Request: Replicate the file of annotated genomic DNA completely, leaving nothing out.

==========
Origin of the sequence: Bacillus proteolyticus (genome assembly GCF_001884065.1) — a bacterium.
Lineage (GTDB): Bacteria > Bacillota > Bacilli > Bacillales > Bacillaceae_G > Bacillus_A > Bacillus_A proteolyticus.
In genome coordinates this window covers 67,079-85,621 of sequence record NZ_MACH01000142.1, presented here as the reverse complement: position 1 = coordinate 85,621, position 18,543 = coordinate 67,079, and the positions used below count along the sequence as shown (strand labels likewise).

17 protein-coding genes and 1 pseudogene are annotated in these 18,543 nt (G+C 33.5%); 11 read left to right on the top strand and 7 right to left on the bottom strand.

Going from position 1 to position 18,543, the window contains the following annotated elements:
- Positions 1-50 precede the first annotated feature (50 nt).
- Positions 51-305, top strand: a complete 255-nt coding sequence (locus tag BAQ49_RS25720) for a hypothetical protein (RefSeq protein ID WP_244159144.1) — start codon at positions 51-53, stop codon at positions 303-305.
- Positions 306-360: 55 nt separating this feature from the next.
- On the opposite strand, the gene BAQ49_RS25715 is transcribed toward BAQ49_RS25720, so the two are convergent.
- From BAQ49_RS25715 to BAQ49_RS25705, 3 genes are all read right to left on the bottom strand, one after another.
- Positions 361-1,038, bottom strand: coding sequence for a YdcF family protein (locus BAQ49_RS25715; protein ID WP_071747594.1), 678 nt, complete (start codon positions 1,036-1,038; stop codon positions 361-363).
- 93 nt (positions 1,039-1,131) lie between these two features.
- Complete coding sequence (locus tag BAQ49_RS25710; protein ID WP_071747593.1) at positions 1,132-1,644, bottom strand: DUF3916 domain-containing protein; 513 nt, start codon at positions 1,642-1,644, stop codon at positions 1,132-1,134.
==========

Origin of the sequence: Bacillus proteolyticus (genome assembly GCF_001884065.1) — a bacterium.
Lineage (GTDB): Bacteria > Bacillota > Bacilli > Bacillales > Bacillaceae_G > Bacillus_A > Bacillus_A proteolyticus.
In genome coordinates this window covers 67,079-85,621 of sequence record NZ_MACH01000142.1, presented here as the reverse complement: position 1 = coordinate 85,621, position 18,543 = coordinate 67,079, and the positions used below count along the sequence as shown (strand labels likewise).

17 protein-coding genes and 1 pseudogene are annotated in these 18,543 nt (G+C 33.5%); 11 read left to right on the top strand and 7 right to left on the bottom strand.

Going from position 1 to position 18,543, the window contains the following annotated elements:
- Positions 1-50 precede the first annotated feature (50 nt).
- Positions 51-305, top strand: a complete 255-nt coding sequence (locus tag BAQ49_RS25720) for a hypothetical protein (RefSeq protein ID WP_244159144.1) — start codon at positions 51-53, stop codon at positions 303-305.
- Positions 306-360: 55 nt separating this feature from the next.
- On the opposite strand, the gene BAQ49_RS25715 is transcribed toward BAQ49_RS25720, so the two are convergent.
- From BAQ49_RS25715 to BAQ49_RS25705, 3 genes are all read right to left on the bottom strand, one after another.
- Positions 361-1,038, bottom strand: coding sequence for a YdcF family protein (locus BAQ49_RS25715; protein ID WP_071747594.1), 678 nt, complete (start codon positions 1,036-1,038; stop codon positions 361-363).
- 93 nt (positions 1,039-1,131) lie between these two features.
- Complete coding sequence (locus tag BAQ49_RS25710; protein ID WP_071747593.1) at positions 1,132-1,644, bottom strand: DUF3916 domain-containing protein; 513 nt, start codon at positions 1,642-1,644, stop codon at positions 1,132-1,134.